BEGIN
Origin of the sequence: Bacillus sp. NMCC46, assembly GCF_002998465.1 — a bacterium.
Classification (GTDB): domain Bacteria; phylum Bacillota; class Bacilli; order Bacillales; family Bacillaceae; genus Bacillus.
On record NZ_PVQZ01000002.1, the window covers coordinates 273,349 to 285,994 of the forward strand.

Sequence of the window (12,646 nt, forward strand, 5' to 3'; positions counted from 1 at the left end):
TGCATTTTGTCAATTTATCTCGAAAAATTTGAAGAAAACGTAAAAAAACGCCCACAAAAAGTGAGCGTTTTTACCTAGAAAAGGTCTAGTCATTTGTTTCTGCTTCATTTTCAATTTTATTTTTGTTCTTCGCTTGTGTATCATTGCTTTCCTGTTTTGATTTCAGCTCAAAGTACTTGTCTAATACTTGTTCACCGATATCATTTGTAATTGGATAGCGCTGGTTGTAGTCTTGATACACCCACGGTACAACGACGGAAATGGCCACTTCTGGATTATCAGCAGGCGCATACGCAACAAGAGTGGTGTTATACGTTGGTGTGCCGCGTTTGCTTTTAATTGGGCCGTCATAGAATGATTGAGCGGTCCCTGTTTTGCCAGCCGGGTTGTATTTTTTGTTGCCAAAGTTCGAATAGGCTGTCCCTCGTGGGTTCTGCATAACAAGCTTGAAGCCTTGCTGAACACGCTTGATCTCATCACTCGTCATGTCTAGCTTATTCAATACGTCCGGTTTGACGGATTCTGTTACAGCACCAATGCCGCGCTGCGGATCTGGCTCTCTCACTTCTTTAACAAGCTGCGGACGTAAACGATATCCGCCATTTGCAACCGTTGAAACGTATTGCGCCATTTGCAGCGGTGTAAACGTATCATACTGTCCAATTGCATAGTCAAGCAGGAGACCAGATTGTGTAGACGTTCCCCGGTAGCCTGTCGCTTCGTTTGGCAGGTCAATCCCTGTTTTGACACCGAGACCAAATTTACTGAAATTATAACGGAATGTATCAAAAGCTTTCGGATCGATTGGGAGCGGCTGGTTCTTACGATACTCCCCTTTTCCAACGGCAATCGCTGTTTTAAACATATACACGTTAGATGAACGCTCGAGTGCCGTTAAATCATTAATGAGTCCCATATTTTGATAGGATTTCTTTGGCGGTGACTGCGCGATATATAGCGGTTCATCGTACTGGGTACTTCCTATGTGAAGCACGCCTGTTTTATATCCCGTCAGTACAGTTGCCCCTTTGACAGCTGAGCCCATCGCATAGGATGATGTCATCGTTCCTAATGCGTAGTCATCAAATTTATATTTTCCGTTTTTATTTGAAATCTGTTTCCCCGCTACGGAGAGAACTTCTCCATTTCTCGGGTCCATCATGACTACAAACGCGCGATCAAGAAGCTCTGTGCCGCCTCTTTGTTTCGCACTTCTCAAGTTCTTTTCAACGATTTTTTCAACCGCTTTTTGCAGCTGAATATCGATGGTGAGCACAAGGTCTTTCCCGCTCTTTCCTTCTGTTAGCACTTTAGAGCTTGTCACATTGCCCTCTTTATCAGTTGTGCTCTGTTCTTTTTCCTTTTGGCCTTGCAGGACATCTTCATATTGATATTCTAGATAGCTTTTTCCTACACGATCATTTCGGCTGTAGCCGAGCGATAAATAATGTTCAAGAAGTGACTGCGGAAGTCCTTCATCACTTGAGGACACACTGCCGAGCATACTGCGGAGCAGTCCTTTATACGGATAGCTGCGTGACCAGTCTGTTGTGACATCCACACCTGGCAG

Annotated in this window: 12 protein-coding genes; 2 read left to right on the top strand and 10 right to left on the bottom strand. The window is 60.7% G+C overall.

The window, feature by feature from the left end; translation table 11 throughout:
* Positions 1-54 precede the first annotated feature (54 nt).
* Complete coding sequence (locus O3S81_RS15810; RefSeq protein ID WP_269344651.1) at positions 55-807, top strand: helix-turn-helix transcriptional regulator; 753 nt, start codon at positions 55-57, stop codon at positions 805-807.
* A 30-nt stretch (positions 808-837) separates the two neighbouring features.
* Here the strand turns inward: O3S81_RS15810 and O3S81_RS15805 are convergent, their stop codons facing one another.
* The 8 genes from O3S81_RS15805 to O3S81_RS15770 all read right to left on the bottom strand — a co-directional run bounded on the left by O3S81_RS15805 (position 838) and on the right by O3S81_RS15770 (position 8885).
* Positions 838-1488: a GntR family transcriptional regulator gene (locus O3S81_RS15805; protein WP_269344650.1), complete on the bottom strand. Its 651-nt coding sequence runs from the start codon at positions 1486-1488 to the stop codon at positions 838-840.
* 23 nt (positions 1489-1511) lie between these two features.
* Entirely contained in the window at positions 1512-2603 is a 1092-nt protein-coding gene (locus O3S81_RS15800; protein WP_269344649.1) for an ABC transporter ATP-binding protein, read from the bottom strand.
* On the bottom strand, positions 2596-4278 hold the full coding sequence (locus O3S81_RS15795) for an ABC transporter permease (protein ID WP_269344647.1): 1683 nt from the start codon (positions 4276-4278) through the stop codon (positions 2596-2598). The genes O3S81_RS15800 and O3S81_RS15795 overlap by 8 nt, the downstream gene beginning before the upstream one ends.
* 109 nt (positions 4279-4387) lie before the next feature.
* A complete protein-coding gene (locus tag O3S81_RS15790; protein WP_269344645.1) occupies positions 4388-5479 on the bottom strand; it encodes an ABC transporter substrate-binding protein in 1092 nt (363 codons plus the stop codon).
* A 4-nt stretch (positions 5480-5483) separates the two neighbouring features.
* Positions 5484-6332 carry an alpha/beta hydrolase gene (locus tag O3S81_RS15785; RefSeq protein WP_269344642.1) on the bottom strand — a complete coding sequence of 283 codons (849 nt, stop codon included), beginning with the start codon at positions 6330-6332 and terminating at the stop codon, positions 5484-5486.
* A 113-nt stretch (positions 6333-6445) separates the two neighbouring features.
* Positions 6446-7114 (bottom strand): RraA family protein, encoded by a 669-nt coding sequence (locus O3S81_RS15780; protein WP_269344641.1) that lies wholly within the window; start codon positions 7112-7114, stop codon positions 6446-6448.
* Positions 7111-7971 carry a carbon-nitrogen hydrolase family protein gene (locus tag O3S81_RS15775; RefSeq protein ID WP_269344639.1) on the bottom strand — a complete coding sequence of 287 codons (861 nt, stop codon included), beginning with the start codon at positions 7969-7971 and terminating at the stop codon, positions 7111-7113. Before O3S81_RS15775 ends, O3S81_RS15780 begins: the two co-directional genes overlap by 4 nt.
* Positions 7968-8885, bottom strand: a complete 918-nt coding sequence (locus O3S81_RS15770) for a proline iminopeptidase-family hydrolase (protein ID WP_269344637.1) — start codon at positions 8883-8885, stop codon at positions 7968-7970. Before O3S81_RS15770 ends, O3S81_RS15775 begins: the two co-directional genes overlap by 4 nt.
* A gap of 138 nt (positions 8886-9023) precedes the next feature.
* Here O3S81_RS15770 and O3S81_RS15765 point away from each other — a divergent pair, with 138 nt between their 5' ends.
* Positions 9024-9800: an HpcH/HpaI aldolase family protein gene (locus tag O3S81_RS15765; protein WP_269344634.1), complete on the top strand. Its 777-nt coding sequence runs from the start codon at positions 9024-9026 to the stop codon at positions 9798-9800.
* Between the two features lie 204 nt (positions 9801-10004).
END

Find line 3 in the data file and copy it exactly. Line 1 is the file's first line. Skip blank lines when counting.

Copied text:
On record NZ_PVQZ01000002.1, the window covers coordinates 273,349 to 285,994 of the forward strand.